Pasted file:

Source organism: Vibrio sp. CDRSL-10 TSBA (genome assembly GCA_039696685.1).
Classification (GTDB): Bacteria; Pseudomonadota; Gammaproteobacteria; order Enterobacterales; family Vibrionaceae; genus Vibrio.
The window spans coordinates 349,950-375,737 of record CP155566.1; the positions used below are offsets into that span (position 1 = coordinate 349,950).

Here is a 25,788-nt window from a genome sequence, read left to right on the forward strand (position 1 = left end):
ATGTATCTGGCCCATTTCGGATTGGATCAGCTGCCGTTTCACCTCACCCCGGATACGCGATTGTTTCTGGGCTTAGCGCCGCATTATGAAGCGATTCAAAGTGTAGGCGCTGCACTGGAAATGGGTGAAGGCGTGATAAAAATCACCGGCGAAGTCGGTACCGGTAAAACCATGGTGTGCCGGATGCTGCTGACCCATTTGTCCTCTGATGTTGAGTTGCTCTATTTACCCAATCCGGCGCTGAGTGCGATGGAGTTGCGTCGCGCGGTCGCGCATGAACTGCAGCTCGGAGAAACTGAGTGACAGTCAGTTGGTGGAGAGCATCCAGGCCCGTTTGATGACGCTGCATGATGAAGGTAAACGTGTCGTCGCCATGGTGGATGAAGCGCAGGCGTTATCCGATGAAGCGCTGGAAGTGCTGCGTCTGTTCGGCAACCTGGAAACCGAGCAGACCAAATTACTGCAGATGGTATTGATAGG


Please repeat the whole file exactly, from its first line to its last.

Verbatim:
Source organism: Vibrio sp. CDRSL-10 TSBA (genome assembly GCA_039696685.1).
Classification (GTDB): Bacteria; Pseudomonadota; Gammaproteobacteria; order Enterobacterales; family Vibrionaceae; genus Vibrio.
The window spans coordinates 349,950-375,737 of record CP155566.1; the positions used below are offsets into that span (position 1 = coordinate 349,950).

Here is a 25,788-nt window from a genome sequence, read left to right on the forward strand (position 1 = left end):
ATGTATCTGGCCCATTTCGGATTGGATCAGCTGCCGTTTCACCTCACCCCGGATACGCGATTGTTTCTGGGCTTAGCGCCGCATTATGAAGCGATTCAAAGTGTAGGCGCTGCACTGGAAATGGGTGAAGGCGTGATAAAAATCACCGGCGAAGTCGGTACCGGTAAAACCATGGTGTGCCGGATGCTGCTGACCCATTTGTCCTCTGATGTTGAGTTGCTCTATTTACCCAATCCGGCGCTGAGTGCGATGGAGTTGCGTCGCGCGGTCGCGCATGAACTGCAGCTCGGAGAAACTGAGTGACAGTCAGTTGGTGGAGAGCATCCAGGCCCGTTTGATGACGCTGCATGATGAAGGTAAACGTGTCGTCGCCATGGTGGATGAAGCGCAGGCGTTATCCGATGAAGCGCTGGAAGTGCTGCGTCTGTTCGGCAACCTGGAAACCGAGCAGACCAAATTACTGCAGATGGTATTGATAGG